Now that’s a book cover, right there. A colorful, bold design1It’s interesting that “A Star Trek Novel” and the book’s title are the same size, isn’t it? I’d love to learn about the thinking/marketing that went into that choice. that incorporates some familiar iconography, the ship we all love, and characters like Kirk, Spock, and…Six-Months-Into-His-Vision-Quest Sulu?2There’s an in-text reason for that particular choice, really. I’ll go into it later. Pocket’s design team is making a statement here: it’s 1981 and Star Trek is cool again.
(Okay, maybe not as cool as they want, but still…that’s a good cover.)
Anyway. Here’s the back cover copy:
The Enterprise is summoned to transport a dangerous criminal from a starbase prison to a rehabilitation center: brilliant physicist Dr. Georges Mordreaux, accused of promising to send people back in time – then killing them instead.
But when Mordreaux escapes, bursts onto the bridge and kills Captain Kirk, Spock must journey back in time to avert disaster – before it occurs.
Now there’s more at stake than just Kirk’s life. Mordreaux’s experiments have thrown the entire universe into a deadly time warp. Spock is fighting time…and the universe is closing in on itself with the relentless squeeze of…
The Entropy Effect.
Sounds pretty cool, right? It is, but I’ve also got problems with how much this reveals, as you’ll see.
Stop blabbering about the cover and get to it, already.
Vonda McIntyre was a very logical choice to kick off the new Star Trek fiction published by Pocket Books. The founder of the Clarion West Writers Workshop, the prolific author had over a dozen published short stories, two novels, and a pair of Nebula awards to her name and an outspoken love of Trek.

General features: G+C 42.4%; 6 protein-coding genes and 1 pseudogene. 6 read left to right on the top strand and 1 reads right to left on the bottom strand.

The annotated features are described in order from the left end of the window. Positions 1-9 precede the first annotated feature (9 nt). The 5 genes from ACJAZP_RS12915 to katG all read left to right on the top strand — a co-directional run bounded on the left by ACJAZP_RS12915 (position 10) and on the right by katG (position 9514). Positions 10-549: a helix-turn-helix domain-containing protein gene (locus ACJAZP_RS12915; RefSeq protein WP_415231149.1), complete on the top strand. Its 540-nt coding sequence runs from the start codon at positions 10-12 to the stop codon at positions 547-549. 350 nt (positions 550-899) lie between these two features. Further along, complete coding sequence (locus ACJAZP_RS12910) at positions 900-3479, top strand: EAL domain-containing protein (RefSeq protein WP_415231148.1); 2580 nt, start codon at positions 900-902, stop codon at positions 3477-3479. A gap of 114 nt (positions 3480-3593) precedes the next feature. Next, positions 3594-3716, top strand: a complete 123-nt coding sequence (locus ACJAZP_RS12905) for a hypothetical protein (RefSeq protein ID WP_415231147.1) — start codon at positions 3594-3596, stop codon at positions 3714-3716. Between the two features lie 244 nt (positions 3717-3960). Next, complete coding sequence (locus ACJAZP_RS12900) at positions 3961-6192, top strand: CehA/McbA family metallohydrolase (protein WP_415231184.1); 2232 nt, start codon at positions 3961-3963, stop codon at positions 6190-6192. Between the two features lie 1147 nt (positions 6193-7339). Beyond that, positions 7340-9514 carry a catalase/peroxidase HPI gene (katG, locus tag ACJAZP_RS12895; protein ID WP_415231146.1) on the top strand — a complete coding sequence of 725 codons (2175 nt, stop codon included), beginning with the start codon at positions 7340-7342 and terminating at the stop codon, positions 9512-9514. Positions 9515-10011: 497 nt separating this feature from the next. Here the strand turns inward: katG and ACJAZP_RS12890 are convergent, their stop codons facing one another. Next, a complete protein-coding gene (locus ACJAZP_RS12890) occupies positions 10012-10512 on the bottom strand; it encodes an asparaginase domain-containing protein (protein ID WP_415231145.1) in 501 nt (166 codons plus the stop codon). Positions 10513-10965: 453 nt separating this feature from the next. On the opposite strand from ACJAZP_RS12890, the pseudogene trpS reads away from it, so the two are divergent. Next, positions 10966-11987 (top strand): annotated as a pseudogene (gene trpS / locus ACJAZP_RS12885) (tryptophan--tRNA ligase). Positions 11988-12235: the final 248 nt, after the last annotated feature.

That passion for the franchise was an opportunity for David Hartwell, the editorial director for the Timescape imprint. He’d argued hard with his bosses for the publisher to move into the original novel space. Sure, the novelization had done very well, but they’d seen how Bantam’s books had made less and less of a dent in the market. That, combined with the cost of the license and combined author’s fee’s, made it a risk.
His solution? Pay the writers less. Cloaking his fiduciary shadiness under a declaration that he needed authors who “cared about what they were doing,” he offered an advance that was half of the $6000 normally paid to authors for original fiction.3This is detailed in Jeff Ayer’s mammoth 2006 book Voyages of Imagination: The Star Trek Fiction Companion.
McIntyre took the deal, maybe because a lot of the work had already been done by her when she was 18.
Wait, did she publish her old fanfic?
Kind of. She actually had a screenplay she’d written while a freshman at the University of Washington while the show was still on the air. She never had a chance to submit it, but it provided a framework that she could use to build out this fast-moving, ambitious adventure.
Okay, cool. Proceed.
As the back cover copy indicates, The Entropy Effect involves astrophysics, time travel, and the death of our beloved captain. McIntyre takes her time getting to the big moment, allowing readers to spend time with a well-realized version of the series regulars4 Especially Sulu, who’s definitely McIntyre’s biggest crush. and quite a few new crew members created just for this book.
McIntyre’s use of original characters (especially on the Enterprise) is something I really appreciate an author doing. New characters allow writers to create genuine tension by placing them in real danger, something that couldn’t happen with the main cast.5This is one reason I love the first volume of DC Comics’ Trek series so much – the sprawling supporting cast featured people with their own arcs while the Magnificent Seven stayed fairly static. Despite coverage in The National Enquirer and other outlets that the books had killed Kirk, there was no way a fan with more than three brain cells together believed that any long-term, canonical changes to Trek were going to occur anywhere but on-screen.
These new characters cover a wide range of personalities with security chief Mandala Flynn and an old flame of Kirk’s, the mono-named Hunter, captain of the border patrol ship Aerfen, getting the most room to breathe in the story. Both of these could be considered Mary Sues by less generous readers. After all, they both are beautiful, smart women who are at the top of their respective field, each with a unique origin that makes them stand out, plus they’re involved romantically in some way with series regulars.